UI 056: Is Profanity a Problem?

swearing-294391_640I think words are powerful.  The words we use affect ourselves and others.  This phenomena happens all the time.  Whether spoken or written, words carry tremendous meaning, and those meanings have profound impact on the human mind and soul.

When my wife expresses her love for me, and uses words that cause me to feel loved, admired, and appreciated my whole being is lifted and elevated.   It is as though those words renew my soul for further action and striving.

On the other hand, loved ones can use words that can cause us to feel worthless and pathetic.

Words can hurt, and words can heal.

In the Torah, the last book is named Devarim… which in Hebrew means “words” – the second word of the first verse in the fifth book “These are the WORDS” “Eilah HaDevarim“.  But Devarim can mean something else in Hebrew –  BEES (devorim).  Yes, like bees that collect pollen and make honey.  Why?  How are “bees” and “words” related?  Well, just as I mentioned bees can produce wonderfully delicious honey and they also have magnificently organized colonies “adas devorim” (bees nest) – Judges 14:8 – (adas is usually translated as “nest” and has the same root as eidah the Hebrew word for a “congregation” or “community”).  There are many wonderful qualities to bees, just as there are many wonderful qualities to words.  And also just like words, bees can hurt.  They sting, and when they attack they swarm.  Bees can use their organizational skills to swarm and destroy a large animal.  Words can also be used to sting or even destroy if used effectively. (Thanks to R’ Lapin for first making me aware of this midrash).honey-bees-326337_640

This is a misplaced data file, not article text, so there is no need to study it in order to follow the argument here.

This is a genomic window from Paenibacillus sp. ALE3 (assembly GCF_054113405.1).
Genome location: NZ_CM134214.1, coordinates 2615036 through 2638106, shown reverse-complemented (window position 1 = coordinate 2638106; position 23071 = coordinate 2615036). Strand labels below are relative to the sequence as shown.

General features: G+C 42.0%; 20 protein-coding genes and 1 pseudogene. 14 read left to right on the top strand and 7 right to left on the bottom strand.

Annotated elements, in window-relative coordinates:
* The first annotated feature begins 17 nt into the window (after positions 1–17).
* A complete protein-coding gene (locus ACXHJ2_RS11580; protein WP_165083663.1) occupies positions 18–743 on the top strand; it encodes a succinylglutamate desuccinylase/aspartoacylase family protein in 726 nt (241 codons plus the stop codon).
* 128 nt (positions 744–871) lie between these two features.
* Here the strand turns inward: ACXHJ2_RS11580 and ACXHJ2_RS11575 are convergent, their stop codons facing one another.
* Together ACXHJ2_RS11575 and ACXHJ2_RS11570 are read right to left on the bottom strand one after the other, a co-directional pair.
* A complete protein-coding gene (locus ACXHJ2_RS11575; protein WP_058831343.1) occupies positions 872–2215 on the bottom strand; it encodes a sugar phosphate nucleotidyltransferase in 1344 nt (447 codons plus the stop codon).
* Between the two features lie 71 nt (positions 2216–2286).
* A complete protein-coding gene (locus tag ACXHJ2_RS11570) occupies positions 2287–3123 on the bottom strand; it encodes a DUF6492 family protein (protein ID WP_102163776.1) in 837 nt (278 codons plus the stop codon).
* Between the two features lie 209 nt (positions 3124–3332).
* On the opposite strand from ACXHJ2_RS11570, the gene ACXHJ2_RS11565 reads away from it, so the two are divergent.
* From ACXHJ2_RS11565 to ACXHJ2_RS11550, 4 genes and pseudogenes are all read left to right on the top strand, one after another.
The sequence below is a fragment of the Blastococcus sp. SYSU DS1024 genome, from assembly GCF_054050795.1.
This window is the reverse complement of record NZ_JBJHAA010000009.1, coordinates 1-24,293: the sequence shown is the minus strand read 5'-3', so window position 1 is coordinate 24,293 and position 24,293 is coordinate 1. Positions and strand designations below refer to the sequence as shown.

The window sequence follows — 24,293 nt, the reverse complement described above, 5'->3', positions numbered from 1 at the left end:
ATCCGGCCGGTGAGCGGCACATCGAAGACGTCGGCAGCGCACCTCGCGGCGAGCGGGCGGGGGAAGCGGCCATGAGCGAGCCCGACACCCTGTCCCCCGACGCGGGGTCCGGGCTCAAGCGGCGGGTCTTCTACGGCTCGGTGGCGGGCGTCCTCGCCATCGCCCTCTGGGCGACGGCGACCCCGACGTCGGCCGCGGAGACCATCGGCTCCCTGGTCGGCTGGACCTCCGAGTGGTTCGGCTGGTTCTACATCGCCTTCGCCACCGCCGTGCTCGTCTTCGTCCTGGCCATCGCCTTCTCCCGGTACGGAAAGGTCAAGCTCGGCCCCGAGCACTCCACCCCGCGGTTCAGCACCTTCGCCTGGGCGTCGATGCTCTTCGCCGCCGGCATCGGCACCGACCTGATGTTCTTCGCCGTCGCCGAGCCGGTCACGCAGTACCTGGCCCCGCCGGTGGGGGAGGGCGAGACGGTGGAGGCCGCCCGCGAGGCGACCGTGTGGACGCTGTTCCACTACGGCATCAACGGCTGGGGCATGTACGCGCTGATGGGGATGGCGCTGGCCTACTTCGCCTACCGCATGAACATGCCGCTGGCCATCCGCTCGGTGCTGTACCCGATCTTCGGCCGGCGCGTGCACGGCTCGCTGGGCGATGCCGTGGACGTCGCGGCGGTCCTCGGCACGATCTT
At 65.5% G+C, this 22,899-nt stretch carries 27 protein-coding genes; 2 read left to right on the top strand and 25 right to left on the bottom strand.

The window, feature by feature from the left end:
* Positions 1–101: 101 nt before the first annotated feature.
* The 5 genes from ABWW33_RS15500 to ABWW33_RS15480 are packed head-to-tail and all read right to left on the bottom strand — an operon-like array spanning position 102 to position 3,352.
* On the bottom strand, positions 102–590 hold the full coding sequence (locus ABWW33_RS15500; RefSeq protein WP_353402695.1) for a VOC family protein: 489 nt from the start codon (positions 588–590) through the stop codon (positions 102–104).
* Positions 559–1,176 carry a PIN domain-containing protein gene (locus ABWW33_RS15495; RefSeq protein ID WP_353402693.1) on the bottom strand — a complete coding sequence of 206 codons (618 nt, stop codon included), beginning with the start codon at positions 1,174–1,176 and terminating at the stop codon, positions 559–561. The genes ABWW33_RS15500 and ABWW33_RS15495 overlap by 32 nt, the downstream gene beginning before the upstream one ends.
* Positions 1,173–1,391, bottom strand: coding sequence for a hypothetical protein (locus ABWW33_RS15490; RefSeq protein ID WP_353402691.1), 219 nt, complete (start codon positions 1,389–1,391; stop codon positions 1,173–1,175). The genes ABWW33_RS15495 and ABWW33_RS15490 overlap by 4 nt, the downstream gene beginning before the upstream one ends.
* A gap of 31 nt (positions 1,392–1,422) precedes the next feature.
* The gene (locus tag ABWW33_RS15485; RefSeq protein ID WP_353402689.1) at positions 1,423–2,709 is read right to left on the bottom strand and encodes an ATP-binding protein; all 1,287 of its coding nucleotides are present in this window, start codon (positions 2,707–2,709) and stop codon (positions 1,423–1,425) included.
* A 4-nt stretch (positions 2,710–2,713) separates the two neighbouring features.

I have already done a podcast and some writing on Lashon Hara “Evil Speech”  (Episode 45: The First Step to Doing Good).  So please listen to that podcast as I discuss the perils of gossip, ad hominem rhetoric, and other harmful speech.  I have received some great feedback from folks who have really took that ultimate issue to heart and began applying to their daily life.  Thanks for your feedback, and making the world a better place.